- 174 posts [27 by JH (15%), 147 by class (85%)]
- 583 comments
Process, Affordances, and Constraints (9:05—10:35)
Let’s talk about your experiences in writing your digital essays in groups of four, talk back, and then move on to the next group.
We’ll move up to the third floor, set up our essays, read, and talk.
Come see our garden in New Castle! 32 E 4th St
A Day in New Castle, Sat, 5/17, 10:00 am–3:00 pm
Following Socrates Online: What the Humanities can Learn from Philosophy’s Successful Online Adaptation
Using digital media to communicate ideas is too often looked down upon by those in the humanities. It makes perfect sense. After all, creating digital things which aren’t just “fluffy” or “empty” takes a lot of work and thought. I can’t just take an essay and make it into a blog and then expect the blog to become well-read. Though some of us humanists have been bumping around with this concept awkwardly for a while—still debating over issues like “is technology a good thing for academia”—philosophers have transitioned really successfully online. My website examines how philosophers have managed to do this so successfully, with hopes that those of us in other, related fields can take hope and think about how we can do the same.
I began with a conversation with my partner (a philosopher) about why philosophers are all over the internet. He knew how to find out all sorts of field-gossip, as well as what universities to avoid applying to (for jobs), and he had a really sophisticated sense of some of the important issues in academia. I wanted this for English, but it’s not really there in the same way.
I did lots of consulting David for important sites (and discussing them with him) during my conceptual process. The actual writing was mostly done in two days (I never felt really ready to write this website), but I’ve been tinkering with the website since before spring break.
Affordances and Constraints
The medium of the website is one of my favorite things about this project. As a person who loves having control over certain things (creative projects ESPECIALLY), it was really important for me to be able to, say, change the font size or pick the exact color scheme I wanted. The website allowed me to do this. I also like the flexibility of adding/subtracting pages at a whim, or even making pages invisible while I work on them (also, I can put them in any order I want!).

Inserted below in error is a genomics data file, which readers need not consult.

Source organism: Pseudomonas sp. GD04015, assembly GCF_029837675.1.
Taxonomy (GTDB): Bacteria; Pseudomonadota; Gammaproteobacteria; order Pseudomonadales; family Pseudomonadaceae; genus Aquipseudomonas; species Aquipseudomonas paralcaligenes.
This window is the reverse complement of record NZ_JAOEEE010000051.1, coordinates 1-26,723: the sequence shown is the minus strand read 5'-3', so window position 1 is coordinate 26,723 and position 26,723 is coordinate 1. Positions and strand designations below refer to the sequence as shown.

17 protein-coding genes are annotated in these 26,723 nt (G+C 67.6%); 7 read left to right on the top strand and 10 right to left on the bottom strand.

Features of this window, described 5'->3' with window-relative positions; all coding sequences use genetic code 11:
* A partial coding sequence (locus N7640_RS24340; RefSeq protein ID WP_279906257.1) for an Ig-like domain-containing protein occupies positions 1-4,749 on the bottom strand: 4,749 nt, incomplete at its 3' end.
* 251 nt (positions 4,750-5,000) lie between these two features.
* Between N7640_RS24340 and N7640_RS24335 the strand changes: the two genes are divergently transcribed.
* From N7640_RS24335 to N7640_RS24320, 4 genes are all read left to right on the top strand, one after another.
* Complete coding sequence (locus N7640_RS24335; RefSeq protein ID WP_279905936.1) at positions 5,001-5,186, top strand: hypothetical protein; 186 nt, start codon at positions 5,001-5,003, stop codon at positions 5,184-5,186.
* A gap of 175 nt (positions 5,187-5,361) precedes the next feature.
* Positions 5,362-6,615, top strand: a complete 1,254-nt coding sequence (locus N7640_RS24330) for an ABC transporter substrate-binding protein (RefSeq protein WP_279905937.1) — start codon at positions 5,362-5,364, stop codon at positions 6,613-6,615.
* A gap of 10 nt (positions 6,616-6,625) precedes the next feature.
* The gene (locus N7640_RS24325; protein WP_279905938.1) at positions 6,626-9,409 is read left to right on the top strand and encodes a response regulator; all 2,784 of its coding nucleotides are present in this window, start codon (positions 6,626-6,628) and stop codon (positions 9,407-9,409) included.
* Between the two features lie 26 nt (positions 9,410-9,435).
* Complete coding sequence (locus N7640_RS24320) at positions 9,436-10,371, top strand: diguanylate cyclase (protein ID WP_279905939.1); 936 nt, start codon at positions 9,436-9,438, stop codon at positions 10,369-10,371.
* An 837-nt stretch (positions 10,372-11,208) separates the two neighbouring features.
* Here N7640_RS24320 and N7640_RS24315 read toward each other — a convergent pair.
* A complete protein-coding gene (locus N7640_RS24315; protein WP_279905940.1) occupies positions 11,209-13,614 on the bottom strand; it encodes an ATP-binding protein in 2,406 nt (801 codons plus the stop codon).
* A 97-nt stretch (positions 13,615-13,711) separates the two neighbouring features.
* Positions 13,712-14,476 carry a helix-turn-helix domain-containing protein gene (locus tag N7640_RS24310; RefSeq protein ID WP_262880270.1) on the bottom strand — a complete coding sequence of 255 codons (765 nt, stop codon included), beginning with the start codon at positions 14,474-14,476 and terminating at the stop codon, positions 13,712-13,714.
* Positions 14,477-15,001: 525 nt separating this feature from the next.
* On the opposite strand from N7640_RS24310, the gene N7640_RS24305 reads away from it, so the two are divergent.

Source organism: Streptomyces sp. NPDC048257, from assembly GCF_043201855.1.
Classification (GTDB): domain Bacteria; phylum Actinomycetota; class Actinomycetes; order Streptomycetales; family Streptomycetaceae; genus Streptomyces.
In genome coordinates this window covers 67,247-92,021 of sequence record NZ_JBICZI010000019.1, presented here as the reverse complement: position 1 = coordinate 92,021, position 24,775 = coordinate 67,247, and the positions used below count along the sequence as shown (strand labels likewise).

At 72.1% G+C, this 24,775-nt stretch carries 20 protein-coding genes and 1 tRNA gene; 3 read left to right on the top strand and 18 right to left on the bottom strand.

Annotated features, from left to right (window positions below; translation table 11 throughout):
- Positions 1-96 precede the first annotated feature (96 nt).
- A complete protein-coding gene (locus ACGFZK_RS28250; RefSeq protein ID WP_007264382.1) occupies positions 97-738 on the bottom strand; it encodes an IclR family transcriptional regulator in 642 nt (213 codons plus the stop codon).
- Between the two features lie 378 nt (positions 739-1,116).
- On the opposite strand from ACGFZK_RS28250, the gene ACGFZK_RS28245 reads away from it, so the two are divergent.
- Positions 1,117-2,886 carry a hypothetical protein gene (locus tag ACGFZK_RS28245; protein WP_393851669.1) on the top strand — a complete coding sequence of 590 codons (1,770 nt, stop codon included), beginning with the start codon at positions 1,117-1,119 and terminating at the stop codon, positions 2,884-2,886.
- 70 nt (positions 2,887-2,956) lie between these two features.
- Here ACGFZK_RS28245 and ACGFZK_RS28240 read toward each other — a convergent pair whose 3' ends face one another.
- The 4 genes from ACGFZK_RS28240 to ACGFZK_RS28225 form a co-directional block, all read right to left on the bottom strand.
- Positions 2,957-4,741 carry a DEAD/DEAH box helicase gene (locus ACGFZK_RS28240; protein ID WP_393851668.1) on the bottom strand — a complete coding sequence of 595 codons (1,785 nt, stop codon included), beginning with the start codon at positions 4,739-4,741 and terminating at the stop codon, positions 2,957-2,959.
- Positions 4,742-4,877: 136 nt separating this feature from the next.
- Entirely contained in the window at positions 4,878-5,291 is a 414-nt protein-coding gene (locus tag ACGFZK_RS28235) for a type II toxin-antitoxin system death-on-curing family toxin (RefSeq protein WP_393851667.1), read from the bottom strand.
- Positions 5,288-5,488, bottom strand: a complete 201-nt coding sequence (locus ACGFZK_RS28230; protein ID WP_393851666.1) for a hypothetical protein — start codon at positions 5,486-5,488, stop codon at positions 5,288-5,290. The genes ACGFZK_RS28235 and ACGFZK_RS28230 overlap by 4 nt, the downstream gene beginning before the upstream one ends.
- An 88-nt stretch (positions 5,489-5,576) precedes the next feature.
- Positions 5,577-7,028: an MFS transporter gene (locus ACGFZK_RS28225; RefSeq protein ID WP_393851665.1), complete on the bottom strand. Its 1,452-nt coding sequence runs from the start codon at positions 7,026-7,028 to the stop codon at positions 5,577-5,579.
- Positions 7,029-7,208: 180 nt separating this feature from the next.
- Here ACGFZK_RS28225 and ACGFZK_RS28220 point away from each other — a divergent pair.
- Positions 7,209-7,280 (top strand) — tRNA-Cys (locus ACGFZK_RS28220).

There were two constraints which really bugged me, though. First, I could not get the header to look exactly the way that I envisioned (stupid search bar). Second, I haven’t figured out yet how to get a blog to post as one of my pages (I want to avoid the whole “click on this link to see my blog” thing). This will be a summer project.
I’d like us to spend our last class meeting presenting your digital essays. Our closing celebration of your work will be in two stages.
Presentations: Process, affordances, and constraints
I’d like each of you to offer a brief presentation of your digital essay to the class. I’ll project your project on the screen. You should then plan to speak about it for about five minutes—no more! In the second half of the class, people will have plenty of time to read through your piece and talk with you about the substance of your work. So in your presentation, I’d like you to focus instead on what composing for the digital media allowed you to do, and what it made difficult. Please point to moments in your essay that help you talk about:
- How you developed your project, from idea through drafts and revisions to final version (process).
- What you feel you were able to express that you could not have done as well in print (affordances).
- What proved difficult for you in working in this medium (constraints).
At the start of this course, I asked the question: What changes when you write for the screen rather than the page? This is your chance to offer an answer.
Final drafts: A digital arcade
Please post a link to the final version of your essay to this website. We’ll spend the last half of the class walking about the room, viewing and discussing one another’s work.
In the body of your post, write a version of your presentation of your project to the class. The written form of your presentation may be read by people outside this class, so you might want to:
- Offer a somewhat more detailed description of your actual project—a “teaser” to attract readers;
- Say a little more about the history of your project, how you developed it;
- Insert an image from your project.
Please post your work to this site by 11:59 pm on Thurs, 5/15. Please use both digital essay and x12 as your categories. I look forward to a fun last class!